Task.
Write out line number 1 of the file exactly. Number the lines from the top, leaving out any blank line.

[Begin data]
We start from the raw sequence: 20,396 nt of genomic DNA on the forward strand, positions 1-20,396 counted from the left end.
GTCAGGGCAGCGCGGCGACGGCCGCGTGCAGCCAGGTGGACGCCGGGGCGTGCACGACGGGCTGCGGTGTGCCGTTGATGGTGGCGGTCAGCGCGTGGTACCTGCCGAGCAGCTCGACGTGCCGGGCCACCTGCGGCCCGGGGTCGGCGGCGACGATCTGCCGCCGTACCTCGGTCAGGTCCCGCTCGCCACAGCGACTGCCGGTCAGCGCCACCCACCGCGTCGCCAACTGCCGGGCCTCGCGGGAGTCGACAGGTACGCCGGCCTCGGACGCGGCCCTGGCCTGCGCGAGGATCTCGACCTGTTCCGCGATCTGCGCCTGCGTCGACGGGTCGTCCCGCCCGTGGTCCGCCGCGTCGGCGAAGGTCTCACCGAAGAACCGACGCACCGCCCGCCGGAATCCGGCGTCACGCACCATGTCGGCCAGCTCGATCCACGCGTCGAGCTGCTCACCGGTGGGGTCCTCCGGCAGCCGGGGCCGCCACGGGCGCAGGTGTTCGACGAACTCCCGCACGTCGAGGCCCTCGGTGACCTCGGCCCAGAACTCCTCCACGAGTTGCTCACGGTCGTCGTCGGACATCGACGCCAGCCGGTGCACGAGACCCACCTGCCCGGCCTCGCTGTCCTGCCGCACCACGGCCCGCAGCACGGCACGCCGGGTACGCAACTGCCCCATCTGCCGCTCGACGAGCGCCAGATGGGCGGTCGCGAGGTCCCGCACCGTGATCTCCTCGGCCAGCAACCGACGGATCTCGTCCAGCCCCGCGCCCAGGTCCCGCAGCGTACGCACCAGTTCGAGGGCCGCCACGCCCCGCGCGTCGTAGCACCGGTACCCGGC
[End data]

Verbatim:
We start from the raw sequence: 20,396 nt of genomic DNA on the forward strand, positions 1-20,396 counted from the left end.